Both AT&T and the increasingly beleaguered General Motors are trying to tap into — or is it regenerate? — the American optimism gene with new TV commercials that emphasize the positive talk. For every downturn, one ad says, there is an upturn. The other taps into the longtime American can-do spirit by saying that it's time to roll up our sleeves and get to work.
Then there's the guy in the White House who is trying to fix all this. "We're starting," President Barack Obama said Friday, "to see a glimmer of hope."
But do regular Americans see it the same way? Across geography and political lines, the clarion response was this: Who really knows?
Ask Kristin Smith, 34, a Dayton, Ohio, middle-school teacher watching the hometown Cincinnati Reds play the New York Mets one afternoon late last week. "It doesn't seem like it's getting better," she says. "You see it on the news, it sounds a little better, but I don't see it. ... I don't think we've reached bottom."
Ask Scott Jacobson, 57, a Phoenix management consultant who is involved in myriad projects to help others get through the meltdown. He says this: "You can either let it depress you or say 'OK, I cannot get depressed. I have to keep going.'" But he also says this: "I'm an optimist and I feel fairly gloomy."
Ask Randy Thomas, 55, a high-school teacher from Red Bank, N.J., visiting his daughter at West Virginia University. Everyone he knows is, he says, in "wait-and-see mode" for now. "It seems like recently there's been some uptick, at least in the stock market," he says, "but that can be so crazy it's hard to tell if that's the evidence that we're maybe starting on a recovery path."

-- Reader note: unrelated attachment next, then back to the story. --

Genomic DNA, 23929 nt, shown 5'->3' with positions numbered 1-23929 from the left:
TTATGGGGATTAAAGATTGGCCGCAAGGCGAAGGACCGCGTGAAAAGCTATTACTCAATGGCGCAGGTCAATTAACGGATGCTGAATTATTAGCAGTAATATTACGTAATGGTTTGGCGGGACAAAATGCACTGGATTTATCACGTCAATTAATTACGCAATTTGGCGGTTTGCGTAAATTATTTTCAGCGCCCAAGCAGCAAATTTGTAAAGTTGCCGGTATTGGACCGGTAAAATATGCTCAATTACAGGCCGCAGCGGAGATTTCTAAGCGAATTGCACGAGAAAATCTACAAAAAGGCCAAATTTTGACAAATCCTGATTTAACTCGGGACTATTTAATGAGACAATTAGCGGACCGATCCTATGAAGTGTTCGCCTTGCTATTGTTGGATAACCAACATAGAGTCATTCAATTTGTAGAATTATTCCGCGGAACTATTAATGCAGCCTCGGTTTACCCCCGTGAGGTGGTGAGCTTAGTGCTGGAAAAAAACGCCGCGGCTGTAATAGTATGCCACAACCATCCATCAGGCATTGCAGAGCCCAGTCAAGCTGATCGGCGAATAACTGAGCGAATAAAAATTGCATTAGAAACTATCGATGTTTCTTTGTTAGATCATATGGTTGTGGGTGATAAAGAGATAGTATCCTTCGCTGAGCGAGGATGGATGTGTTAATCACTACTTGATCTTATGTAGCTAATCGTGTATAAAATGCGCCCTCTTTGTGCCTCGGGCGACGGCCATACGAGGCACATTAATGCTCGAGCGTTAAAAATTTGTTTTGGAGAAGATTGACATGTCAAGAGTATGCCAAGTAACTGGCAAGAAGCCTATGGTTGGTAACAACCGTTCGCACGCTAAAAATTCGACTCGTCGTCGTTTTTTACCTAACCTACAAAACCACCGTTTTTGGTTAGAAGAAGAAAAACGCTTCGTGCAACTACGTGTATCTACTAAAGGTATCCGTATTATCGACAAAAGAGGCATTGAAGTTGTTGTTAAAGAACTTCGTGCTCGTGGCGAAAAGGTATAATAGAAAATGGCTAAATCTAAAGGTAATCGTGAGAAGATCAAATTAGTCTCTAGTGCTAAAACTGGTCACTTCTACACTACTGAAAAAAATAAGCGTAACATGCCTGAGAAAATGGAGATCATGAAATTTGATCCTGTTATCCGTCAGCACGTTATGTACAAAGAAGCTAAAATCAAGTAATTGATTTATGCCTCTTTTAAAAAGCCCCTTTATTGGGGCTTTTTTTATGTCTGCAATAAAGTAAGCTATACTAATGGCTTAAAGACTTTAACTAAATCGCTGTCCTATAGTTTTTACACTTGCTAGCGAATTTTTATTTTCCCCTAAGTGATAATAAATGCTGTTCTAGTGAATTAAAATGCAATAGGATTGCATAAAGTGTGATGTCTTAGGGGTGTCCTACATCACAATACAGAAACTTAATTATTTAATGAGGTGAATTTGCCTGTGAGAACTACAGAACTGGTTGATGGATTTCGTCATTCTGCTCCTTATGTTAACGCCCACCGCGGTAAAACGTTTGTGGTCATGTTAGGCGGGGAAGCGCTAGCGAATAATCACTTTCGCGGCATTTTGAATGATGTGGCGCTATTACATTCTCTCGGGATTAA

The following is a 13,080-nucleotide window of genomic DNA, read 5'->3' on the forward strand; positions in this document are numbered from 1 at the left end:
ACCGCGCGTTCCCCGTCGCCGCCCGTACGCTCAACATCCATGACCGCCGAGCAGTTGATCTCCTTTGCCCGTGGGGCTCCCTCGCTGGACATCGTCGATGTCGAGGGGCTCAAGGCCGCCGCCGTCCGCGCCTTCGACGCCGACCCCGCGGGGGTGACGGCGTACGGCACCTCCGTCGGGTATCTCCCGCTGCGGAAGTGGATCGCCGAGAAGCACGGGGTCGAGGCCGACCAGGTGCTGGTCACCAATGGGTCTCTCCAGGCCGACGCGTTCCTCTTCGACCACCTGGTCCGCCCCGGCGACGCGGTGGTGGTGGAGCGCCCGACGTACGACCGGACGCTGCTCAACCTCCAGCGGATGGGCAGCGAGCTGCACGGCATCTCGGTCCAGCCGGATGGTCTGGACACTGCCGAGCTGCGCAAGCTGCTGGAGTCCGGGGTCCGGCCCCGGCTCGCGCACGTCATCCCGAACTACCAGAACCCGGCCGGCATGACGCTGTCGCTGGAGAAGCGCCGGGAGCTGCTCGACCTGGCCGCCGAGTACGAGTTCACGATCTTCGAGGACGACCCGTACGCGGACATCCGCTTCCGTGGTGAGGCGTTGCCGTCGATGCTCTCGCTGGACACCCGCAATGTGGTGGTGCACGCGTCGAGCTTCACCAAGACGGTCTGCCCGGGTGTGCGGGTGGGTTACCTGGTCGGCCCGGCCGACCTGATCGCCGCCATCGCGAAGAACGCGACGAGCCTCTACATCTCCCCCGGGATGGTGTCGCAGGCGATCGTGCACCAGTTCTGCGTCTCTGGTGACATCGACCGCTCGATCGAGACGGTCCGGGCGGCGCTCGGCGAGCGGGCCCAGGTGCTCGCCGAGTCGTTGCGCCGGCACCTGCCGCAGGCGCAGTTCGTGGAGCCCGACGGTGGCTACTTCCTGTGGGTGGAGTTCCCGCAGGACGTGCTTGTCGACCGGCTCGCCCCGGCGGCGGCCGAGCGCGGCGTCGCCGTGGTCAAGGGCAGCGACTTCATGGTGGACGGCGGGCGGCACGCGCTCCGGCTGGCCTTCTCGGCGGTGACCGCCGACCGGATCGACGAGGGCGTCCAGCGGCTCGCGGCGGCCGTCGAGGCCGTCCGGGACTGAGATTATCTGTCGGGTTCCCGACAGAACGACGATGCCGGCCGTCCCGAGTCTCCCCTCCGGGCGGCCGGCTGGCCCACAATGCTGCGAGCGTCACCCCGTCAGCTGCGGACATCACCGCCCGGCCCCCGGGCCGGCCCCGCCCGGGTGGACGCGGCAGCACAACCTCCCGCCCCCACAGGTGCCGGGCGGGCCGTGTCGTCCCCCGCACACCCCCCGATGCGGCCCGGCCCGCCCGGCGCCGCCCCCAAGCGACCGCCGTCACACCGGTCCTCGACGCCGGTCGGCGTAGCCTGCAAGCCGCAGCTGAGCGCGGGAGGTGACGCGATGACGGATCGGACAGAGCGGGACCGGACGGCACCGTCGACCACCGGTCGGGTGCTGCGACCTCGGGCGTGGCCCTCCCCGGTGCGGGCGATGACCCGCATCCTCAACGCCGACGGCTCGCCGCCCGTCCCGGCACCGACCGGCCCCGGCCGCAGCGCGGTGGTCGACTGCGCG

Or ask Wayne Martin, 25, of Atlanta, who is bucking the trend: His new job pays $20,000 more than the previous one. Not that he doesn't have friends who are suffering. Says Martin: "We can only go up from here."
Not exactly a resounding chorus of optimism. But not quite the audacity of mope, either.
"When you're in the middle of it, what's going though your mind is, `How bad is it going to get and how long is it going to last?' ... And I think for a while we were kind of in that `earthquake' mode," says Jeffrey Bell, a managing partner at Gallatin Public Affairs, which specializes in helping clients in crisis develop communications strategies.
Now, though, "I think people do sense we may be close to the bottom or at the bottom," Bell says.
Americans, though, despise uncertainty. This nation has always dreamed big, but also has long shown a preference for tidy, digestible outcomes. Subtlety is squishy. For that kind of society, cloudy tomorrows are intolerable. And for many people, the worry about what might happen is as disorienting as the things that actually do.